At Connelly Law Offices, our staff has been fielding calls from many of our elderly and disabled clients with questions about the stimulus checks and how they will be delivered. We will try to answer this question but unfortunately, all the answers are still not available and even worse, we have found some conflicting information on this. But first, let's briefly take a look at this package.
On March 27, 2020, President Trump signed into law the Coronavirus Aid, Relief, and Economic Security (CARES) Act which includes a promise of stimulus checks for most Americans that need assistance during this difficult time period. The check amount for adults is $1,200 each (so $2,400 for couples filing jointly) and children $500 each (children are qualifying children according to IRS rules claimed in the household under 17 years old). A person who is claimed as a dependent on someone else's return is not eligible.
This money is tied to a person's earnings, with the benefit phaseout starting at:
$75,000 in adjusted gross income for singles
$112,500 for heads of household
$150,000 for married couples filing jointly
Completely phase out at $99,000 for singles and $198,000 for couples (with no children)
When Will It Arrive?
Yesterday (March 30, 2020), the IRS said that the distribution of stimulus payments would begin “in the next three weeks” and Treasury Secretary Steve Mnuchin has said they hope to start issuing checks by mid-April, "with the remainder of the checks to be mailed by the end of May."
How Will It Arrive?
The current bill as written requires individuals to have filed a 2019 tax return or a 2018 return if they haven't filed their 2019 return yet by the time the checks go out, and it would send the benefit checks to the address listed on the tax return or to the direct deposit information on their last return. But what if that has changed? According to the IRS, it’s developing what they call a “web-based portal” where individuals can upload their direct deposit information.
Now, the Big Question
Here comes the most confusing part of this for many of our elderly and disabled clients and what most of the calls have been about -- if they did not need to file a tax return because their income was so low for the past several years, how will they get their money? After all, the IRS site states that they will use the tax returns and direct deposit information from their 2019 tax return or if this has not been filed yet their 2018 return. What should they do?
This is where things begin to turn really fuzzy. The IRS website says that in the case of those receiving Social Security, Supplemental Security Income (SSI), veterans benefits, or disability (SSDI) payments, they will be required to file a "simple tax return" in order to receive a stimulus check. But the IRS is not clear as to what defines a “simple tax return”.
This is causing quite a concern, as it should, for the elderly and disabled. Many do not have access to computers or the knowledge of completing their own "simple return" or filing it electronically or even physically taking it to the mailbox. In that case, will they be forced to pay a preparer to do this for them? Given the "social distancing issue" and "stay at home order", how will they even be able to get this done? And agencies that have offered assistance to seniors in the past may still be understaffed and overwhelmed if the "stay at home" order continues.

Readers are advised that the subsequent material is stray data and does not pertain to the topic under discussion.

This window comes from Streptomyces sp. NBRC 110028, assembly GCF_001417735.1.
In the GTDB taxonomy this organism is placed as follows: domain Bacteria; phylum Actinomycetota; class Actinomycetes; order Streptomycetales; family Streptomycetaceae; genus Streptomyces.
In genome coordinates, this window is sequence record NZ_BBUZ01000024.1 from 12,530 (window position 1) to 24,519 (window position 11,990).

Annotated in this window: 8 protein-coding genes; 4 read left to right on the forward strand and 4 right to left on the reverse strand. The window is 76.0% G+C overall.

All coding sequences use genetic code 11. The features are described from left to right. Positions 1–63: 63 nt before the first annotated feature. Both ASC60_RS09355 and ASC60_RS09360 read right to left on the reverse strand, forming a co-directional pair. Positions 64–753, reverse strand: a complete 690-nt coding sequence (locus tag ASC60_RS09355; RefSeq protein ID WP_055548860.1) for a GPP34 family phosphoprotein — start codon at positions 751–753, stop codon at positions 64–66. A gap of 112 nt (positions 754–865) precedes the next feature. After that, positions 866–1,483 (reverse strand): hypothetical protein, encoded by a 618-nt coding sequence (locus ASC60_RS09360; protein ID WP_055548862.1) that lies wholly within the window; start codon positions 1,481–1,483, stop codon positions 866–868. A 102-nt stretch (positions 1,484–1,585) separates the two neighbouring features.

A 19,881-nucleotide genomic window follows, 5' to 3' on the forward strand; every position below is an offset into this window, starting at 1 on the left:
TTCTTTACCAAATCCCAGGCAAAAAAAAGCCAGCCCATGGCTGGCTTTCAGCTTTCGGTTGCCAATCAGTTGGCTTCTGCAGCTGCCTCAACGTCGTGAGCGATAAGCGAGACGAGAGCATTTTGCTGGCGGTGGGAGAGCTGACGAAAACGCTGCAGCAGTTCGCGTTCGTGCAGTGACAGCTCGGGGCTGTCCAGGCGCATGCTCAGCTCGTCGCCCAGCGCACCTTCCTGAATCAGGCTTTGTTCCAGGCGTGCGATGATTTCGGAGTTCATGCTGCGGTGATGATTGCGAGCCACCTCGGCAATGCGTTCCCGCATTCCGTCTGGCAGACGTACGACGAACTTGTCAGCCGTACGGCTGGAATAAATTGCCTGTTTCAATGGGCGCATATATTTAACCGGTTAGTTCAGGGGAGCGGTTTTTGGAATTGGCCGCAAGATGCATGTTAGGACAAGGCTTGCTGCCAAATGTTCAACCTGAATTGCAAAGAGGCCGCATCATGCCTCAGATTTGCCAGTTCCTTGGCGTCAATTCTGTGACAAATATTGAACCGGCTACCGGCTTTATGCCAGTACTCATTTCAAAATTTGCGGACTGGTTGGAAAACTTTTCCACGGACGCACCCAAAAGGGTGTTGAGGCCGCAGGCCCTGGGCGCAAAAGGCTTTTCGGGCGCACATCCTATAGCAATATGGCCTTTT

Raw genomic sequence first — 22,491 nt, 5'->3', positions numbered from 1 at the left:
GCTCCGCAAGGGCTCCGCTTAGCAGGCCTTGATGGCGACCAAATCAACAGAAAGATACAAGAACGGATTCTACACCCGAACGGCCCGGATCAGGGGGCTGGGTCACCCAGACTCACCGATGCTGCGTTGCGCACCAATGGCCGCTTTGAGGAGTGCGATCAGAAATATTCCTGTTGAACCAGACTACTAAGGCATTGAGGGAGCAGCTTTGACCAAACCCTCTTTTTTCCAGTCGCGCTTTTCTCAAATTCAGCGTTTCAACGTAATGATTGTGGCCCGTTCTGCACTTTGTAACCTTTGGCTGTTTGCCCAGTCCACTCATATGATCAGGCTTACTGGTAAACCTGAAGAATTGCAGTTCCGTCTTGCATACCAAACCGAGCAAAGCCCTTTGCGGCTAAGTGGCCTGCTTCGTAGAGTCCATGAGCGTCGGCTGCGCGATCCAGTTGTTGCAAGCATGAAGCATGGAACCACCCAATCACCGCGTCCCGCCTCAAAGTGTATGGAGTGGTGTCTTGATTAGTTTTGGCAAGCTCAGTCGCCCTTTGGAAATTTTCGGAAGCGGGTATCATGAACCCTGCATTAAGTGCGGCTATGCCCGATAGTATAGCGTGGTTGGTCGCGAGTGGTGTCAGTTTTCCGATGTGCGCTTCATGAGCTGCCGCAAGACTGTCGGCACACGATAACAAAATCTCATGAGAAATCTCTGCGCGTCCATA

Today, yet another news story added more confusion to this by stating that the government will automatically send the check to social security and veteran recipients using information tied to their social security or veterans' benefit accounts, meaning that they will not have to file a return. This makes enormous sense, but the IRS is saying this is not the case. And a check of the IRS website shortly before writing this blog still states that a "simple tax return" will need to be filed.
The Bottom Line
The bottom line is this, a delivery system is already in place with the federal government to ensure that those receiving social security retirement, social security disability, supplemental security income, or veteran's benefits receive their payments, whether it be through their own financial institution or with a debit card called 'Direct Express', used for those without a bank.
By requiring those who have not filed a tax return in years to suddenly learn how to navigate a system that has changed drastically is counter-intuitive and forces those who are most vulnerable to this virus out of the house to seek help in meeting the IRS guidelines in order to receive this supplement check.
At Connelly Law, we will stay on top of this situation for our elderly and disabled clients and let you know what the final resolution is. In the meantime, we urge you to contact your Senators and Representatives and let them know that filing a "simple tax return" is not as "simple" as it sounds and indeed creates a hardship for someone who is elderly or disabled.
Let them know that there is no reason that these checks can't be tied to their current system of payment. We will let them know as well. Stay tuned.
Click on the photo below to find out who your member of congress is and tell them that this payment should be tied to the social security and veterans benefit accounts that are already active.